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A Google snippet tax across Europe?

A Google snippet tax on news online might be introduced through a reform of European copyright law, but is this move beneficial to everyone?

The scenario in the European news market

In a document relating to the impact assessment on modernisation of European copyright law, the European Commission covered the issue relating to rights on publications. Indeed, according to the report,

between 2010 and 2014, news publishers’ total print revenues decreased by €13.45 billion and digital revenues rose by €3.98 billion: a net revenue loss of € 9.47 billion (-13 %)“.

This circumstance might have been due to different factors such the fact that a number of contents are now published for free online by news publishers. However, according to the European Commission,

  • in 2016, social media (22 %), news aggregators (14 %) and search engines (21 %) are, taken together, the main way to read news online for 57 % of users in the EU” and
  • according to a recent study covering France, Germany, the UK and Spain, 66 % of visits to newspapers’ websites consist in referral traffic, i.e. traffic channelled by other online services, the total value of which has been estimated to be €746 million in the 4 Member States considered. On the other hand, 47 % of consumers browse and read news extracts on these websites without clicking on links to access the whole article in the newspaper page, which erodes advertising revenues from the newspaper webpages“.

The European Commission also stressed that news publishers do not have at the moment a full copyright protection under European law for their contribution and investment on publications and this is why they are assessing a possible intervention.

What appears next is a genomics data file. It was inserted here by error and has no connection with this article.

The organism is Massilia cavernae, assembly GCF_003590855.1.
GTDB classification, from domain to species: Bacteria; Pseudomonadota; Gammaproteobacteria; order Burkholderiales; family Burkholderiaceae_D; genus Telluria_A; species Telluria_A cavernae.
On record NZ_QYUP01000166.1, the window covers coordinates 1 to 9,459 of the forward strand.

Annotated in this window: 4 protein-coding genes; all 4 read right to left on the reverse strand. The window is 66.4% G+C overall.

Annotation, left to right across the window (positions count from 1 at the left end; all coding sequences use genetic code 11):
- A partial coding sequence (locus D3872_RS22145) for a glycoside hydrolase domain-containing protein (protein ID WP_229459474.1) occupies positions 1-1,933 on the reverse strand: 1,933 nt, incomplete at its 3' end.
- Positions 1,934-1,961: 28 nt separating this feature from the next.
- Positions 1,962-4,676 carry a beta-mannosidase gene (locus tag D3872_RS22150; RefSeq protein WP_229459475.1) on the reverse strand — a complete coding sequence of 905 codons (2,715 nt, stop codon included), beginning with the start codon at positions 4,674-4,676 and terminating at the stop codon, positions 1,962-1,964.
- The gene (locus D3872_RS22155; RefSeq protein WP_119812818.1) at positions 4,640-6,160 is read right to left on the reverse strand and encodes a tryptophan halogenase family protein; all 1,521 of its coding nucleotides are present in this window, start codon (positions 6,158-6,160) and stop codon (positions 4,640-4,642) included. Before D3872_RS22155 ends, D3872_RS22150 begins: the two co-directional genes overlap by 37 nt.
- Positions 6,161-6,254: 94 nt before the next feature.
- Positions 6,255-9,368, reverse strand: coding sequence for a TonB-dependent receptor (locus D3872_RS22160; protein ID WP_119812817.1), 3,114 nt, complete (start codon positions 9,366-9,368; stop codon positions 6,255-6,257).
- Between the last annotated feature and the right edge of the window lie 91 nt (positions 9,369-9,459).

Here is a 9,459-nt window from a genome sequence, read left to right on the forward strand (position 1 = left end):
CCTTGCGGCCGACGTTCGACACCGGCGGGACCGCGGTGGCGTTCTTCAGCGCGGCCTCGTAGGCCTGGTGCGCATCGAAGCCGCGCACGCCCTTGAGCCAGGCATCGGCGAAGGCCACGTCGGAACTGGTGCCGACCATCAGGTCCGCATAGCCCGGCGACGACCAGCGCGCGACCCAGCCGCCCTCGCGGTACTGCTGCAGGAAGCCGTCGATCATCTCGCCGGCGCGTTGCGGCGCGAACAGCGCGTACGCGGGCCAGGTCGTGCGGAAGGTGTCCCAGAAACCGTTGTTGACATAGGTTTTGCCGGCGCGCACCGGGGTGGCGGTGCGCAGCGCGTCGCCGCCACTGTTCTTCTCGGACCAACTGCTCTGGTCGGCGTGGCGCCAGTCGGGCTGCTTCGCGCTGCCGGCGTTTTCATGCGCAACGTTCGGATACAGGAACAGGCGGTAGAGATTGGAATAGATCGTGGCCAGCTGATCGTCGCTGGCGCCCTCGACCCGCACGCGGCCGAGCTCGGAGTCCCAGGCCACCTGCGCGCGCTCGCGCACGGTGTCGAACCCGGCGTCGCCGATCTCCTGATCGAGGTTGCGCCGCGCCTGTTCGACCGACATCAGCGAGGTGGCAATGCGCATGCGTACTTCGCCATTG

The potential Google snipper tax

Among the options that the European Commission is currently considering there is the introduction of an European copyright related right covering online uses of news publications which would lead to a sort of snippet tax. This new right would not impact that mere making available of hyperlinks to freely available contents which would remain not covered by copyright protection as held by the European Court of Justice. But it means that a new copyright would be granted to publishers of

publications containing predominantly text-based journalistic contributions, such as news items, articles and reports, issued on a periodical basis under the editorial, technical and economic responsibility of a natural or legal person

that would operate in addition to the existing rights.

Basically the reasoning followed by the European Commission is that this new “snippet tax” would fill in the gap in the current European copyright laws as to the protection of snippets of news online. As a consequence, the position of news publishers would end up to be strengthened allowing news publishers to require with more certainty a contribution/tax to search engines, aggregators, social media etc. that publish extracts of their news.